While some have surprisingly mourned the end of Spike TV, the new Paramount Network looks to have promise. Paramount is officially in the TV game, and they swung for the fences their first time out. Building on TV’s general interest in controversial historical moments of the 1990’s, “Waco” details the events behind the historic standoff. Michael Shannon and Taylor Kitsch lead a series loaded with talent. The result is a series that features strong performances, yet lacks the directorial creativity to stand out in the modern TV landscape.
With an all-star cast in tow, the mini-series follows the FBI siege of the Branch Davidian compound in 1993. In charge of the Davidians is David Koresh (Kitsch), a man of considerable charisma who has gathered hundreds of people to his cause. After a botched raid leaves over a dozen dead, a 51-day standoff ensues. After the initial raid, FBI negotiator Gary Noesner (Shannon) struggles to keep the peace between the Davidians and his FBI counterparts (Glenn Fleshler and Shea Whigham). The result of the standoff is one of the most controversial acts of the U.S. government in the 1990s, resulting in the deaths of over 90 men, women, and children.
Kitsch really goes for it in this performance, donning an accent and playing up the off-kilter personality of Koresh. He is at once eccentric, but also extremely narcissistic in his actions. We are certainly told he has charisma in the show, but we are not shown how Koresh gained his followers. The only two individuals we see actively recruited by Kitsch are David Thibodeau (Rory Culkin) and FBI Agent Jacob Vazquez (John Leguizamo). However, the rest of the Davidians’ draw to Koresch is handled through exposition drops that do not serve the story well.
Shannon does a solid job in one of his subtler roles in recent memory. Shannon still rises to the occasions when called to do so, but the majority of his performance requires him to stay calm and collected. There’s a pessimism that carries over from the Ruby Ridge standoff that carries through the show, giving Shannon one of the only complete arcs in the series. As the season progresses, Shannon literally sheds his FBI uniform. It’s a solid performance, but due to the subtle work he’s doing, will not be one of his iconic roles.
The rest of the cast turns out strong performances. Andrea Risborough, Melissa Benoist, and Julie Garner play Koresh’s wives. Each is motivated to help or protect Koresh, yet they all show internal doubt in their husband. Benoist is the surprising revelation, delivering a powerful role as matriarch to all the women. Garner and Risborough marriages to other men create division in the Davidians. Risborough is strong early in the season but becomes one dimensional when the writers can’t figure out how to use her. Garner cements herself as one of television’s breakout stars in 2018 with a nuanced and leveled performance.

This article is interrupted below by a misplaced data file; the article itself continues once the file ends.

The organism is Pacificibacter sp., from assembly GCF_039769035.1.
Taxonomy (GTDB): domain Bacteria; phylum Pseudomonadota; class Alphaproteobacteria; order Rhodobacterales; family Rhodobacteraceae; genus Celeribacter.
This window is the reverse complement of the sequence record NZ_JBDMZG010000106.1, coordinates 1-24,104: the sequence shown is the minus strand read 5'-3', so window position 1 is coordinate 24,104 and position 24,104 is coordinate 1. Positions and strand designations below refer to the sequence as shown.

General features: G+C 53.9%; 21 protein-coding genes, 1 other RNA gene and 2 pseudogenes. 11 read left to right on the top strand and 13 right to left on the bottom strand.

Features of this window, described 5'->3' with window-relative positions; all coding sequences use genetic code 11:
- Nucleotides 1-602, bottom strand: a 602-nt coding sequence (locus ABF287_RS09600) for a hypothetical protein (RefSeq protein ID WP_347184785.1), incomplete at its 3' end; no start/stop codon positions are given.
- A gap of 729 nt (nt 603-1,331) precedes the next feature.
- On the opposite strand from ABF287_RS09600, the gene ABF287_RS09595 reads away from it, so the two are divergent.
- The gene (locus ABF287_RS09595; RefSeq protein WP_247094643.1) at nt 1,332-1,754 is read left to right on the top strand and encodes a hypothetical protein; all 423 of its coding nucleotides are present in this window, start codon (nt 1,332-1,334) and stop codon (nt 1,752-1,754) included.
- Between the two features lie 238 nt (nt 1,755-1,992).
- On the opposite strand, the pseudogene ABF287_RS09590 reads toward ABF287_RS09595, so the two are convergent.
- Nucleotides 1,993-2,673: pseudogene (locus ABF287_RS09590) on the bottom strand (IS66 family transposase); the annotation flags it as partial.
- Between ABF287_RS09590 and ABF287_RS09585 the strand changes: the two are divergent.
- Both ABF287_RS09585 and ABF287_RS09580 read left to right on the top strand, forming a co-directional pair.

Paul Sparks is excellent here and really shoulders the Branch Davidian narrative for long stretches of time. Sparks brings humanity Steve Schneider and makes him a relatable man in the process. However, we are told about Steve’s path to David rather than shown how their friendship came to exist. This causes the audience to question Schneider’s true motivations and beliefs. Sparks sells the desperation and intelligence of Schneider, which makes him one of the standouts of the show.
While the performances are solid, there are holes in the storytelling. While 6 episodes is probably the right length for this show, the siege begins too early. Using Ruby Ridge as the starting point for the events of the show drops the timetable for the season inside of a year. Yet the relationships on display were forged over a much longer timeframe. This forces several awkward exposition drops to explain why so many have chosen to follow David. However, a stronger route would show us these charismatic qualities, rather than tell us they exist.
Culkin’s Thibodeau is the only character that we witness being enraptured by Koresh. Even then, his initial attraction is due to Koresh’s “rock star” persona (they play a mediocre cover of “My Sharona” together). Instead, we spend upwards of 4 episodes with the raid and ensuing 51-day standoff. There is character development over these episodes, but frankly, we spend too long in the compound with an unlikable Koresh. The show attempts to paint sympathy for the Davidians and their leader, which only half works. Rather than have us buy-in on Koresh, the show’s focus on an inept and overly powerful government doesn’t really achieve what the show is hoping to say. All in all, the writing, unfortunately, lets the rest of the production down.
“Waco” is another show that believes it has a lot to say but does so with little subtly. With lesser actors, this show would likely have been a slog. However, Kitsch, Shannon, and the rest of the crew elevate the material in every scene. Despite wanting more show and less tell, the series is compelling television. The episode length makes it a highly bingeable series and shows promise for the Paramount Network going forward.